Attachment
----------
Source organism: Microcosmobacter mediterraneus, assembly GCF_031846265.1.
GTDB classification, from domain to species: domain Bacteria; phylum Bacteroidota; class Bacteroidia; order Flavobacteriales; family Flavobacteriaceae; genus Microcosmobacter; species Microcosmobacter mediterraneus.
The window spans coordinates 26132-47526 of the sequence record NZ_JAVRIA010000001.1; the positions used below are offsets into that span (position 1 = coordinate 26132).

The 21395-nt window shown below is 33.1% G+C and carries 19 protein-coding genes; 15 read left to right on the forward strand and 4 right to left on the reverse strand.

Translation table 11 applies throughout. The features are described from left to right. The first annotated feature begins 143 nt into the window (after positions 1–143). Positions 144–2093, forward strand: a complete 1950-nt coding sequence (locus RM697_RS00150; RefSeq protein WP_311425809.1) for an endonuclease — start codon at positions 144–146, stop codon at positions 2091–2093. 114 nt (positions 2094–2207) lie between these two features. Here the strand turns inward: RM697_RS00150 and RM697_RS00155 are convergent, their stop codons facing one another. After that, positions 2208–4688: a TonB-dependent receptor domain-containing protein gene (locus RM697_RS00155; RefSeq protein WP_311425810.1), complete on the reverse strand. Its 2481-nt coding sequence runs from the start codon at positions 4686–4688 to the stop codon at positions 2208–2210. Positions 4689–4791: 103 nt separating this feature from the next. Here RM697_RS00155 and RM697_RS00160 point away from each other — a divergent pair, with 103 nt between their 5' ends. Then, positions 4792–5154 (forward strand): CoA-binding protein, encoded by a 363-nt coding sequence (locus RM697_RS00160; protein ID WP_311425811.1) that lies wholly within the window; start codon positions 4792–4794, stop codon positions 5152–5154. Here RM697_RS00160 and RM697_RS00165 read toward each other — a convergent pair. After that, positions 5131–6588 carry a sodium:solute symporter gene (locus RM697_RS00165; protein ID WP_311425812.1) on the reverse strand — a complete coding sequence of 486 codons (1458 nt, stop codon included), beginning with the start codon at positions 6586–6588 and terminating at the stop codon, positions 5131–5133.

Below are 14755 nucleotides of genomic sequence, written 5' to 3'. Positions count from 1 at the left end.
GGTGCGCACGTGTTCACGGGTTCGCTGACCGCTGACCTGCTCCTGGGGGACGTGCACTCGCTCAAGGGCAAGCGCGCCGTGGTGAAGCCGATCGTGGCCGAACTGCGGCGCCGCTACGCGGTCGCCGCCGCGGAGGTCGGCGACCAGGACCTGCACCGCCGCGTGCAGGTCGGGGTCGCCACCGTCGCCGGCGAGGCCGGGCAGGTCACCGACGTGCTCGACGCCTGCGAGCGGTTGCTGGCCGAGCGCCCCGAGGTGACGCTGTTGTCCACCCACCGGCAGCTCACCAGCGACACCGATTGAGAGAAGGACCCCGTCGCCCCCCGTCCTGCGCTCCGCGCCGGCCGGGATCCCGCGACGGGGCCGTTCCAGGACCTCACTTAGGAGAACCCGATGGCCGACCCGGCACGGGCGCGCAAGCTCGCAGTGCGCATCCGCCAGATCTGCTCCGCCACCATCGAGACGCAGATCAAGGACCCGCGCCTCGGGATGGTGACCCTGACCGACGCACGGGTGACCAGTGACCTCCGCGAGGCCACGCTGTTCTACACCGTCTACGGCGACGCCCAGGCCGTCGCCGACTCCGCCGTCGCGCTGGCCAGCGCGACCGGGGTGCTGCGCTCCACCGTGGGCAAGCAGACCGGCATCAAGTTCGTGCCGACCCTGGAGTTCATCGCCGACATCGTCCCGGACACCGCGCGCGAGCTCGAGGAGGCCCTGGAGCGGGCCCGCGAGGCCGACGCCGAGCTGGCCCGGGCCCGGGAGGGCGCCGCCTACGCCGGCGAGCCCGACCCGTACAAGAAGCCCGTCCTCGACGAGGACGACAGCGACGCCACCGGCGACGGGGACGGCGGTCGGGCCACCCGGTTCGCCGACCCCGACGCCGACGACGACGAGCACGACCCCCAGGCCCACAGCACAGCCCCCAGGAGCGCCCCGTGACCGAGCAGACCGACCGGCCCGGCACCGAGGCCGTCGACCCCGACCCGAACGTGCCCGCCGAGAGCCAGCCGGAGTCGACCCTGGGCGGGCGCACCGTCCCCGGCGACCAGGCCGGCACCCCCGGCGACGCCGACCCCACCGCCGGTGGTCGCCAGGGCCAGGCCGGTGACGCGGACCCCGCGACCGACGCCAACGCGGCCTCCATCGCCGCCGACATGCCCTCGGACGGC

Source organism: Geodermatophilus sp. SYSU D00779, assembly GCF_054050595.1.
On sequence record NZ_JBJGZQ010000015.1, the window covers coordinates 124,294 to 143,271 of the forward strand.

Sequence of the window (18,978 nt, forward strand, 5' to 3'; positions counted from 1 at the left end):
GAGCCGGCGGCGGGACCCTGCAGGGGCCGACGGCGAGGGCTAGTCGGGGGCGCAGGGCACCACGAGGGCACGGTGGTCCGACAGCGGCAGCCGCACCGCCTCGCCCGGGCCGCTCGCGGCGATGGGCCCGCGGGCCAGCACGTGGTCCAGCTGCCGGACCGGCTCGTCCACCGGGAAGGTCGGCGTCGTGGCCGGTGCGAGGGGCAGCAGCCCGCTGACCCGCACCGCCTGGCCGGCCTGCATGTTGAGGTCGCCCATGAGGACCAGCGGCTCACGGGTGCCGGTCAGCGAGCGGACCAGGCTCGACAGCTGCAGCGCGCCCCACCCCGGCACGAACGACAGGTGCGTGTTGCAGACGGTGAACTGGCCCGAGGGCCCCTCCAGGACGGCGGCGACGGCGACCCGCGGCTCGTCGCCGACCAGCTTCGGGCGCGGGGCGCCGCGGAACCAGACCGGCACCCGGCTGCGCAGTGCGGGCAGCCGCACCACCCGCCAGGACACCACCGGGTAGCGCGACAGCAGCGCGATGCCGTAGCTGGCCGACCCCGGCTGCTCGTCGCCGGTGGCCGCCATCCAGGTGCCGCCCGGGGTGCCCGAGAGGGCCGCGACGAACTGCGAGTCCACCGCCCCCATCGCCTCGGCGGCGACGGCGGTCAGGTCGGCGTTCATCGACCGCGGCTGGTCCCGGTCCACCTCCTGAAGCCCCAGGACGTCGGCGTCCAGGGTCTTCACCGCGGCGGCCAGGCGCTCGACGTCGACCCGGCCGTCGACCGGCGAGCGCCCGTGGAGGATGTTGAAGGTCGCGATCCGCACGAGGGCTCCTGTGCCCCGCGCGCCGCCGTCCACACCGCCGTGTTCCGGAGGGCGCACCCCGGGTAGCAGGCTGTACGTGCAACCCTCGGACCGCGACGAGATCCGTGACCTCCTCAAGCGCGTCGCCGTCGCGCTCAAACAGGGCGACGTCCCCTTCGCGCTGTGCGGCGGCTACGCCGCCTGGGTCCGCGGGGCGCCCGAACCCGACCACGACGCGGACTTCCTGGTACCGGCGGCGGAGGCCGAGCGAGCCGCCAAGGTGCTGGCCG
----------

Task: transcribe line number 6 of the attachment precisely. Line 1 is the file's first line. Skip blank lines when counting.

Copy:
Below are 14755 nucleotides of genomic sequence, written 5' to 3'. Positions count from 1 at the left end.